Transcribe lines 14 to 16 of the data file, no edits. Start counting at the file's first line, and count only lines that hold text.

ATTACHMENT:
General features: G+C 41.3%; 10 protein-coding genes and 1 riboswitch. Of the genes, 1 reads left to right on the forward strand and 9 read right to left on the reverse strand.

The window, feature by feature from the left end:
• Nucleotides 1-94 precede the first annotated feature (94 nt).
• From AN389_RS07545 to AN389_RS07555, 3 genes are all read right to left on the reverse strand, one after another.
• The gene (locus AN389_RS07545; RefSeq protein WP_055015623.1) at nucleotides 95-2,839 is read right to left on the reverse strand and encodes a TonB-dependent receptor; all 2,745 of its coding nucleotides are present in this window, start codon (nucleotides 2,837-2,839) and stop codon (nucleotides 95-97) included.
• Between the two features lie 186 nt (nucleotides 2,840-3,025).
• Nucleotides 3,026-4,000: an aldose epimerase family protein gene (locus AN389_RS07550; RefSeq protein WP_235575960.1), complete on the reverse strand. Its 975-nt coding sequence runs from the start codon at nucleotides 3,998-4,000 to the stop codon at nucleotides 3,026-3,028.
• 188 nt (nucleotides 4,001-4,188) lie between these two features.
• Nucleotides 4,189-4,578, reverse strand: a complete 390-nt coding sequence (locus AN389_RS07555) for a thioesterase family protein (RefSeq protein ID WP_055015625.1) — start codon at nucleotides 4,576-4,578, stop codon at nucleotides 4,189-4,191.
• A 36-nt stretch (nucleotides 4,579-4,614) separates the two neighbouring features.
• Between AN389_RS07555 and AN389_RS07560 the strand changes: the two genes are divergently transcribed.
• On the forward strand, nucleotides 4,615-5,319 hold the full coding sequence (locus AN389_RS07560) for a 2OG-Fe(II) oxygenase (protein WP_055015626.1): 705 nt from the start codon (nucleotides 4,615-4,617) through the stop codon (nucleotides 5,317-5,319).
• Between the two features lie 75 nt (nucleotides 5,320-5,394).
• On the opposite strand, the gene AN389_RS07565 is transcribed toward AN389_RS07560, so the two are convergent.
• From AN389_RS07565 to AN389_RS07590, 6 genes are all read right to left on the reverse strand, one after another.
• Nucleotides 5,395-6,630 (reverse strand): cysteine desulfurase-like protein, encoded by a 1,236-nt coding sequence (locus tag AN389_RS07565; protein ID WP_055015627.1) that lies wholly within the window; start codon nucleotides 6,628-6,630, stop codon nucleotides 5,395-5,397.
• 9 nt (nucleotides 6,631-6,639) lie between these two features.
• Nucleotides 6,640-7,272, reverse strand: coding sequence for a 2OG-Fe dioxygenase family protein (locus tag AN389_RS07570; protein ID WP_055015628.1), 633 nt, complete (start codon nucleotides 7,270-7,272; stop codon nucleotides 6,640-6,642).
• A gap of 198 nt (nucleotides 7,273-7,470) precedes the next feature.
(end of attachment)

• On the opposite strand, the gene AN389_RS07565 is transcribed toward AN389_RS07560, so the two are convergent.
• From AN389_RS07565 to AN389_RS07590, 6 genes are all read right to left on the reverse strand, one after another.
• Nucleotides 5,395-6,630 (reverse strand): cysteine desulfurase-like protein, encoded by a 1,236-nt coding sequence (locus tag AN389_RS07565; protein ID WP_055015627.1) that lies wholly within the window; start codon nucleotides 6,628-6,630, stop codon nucleotides 5,395-5,397.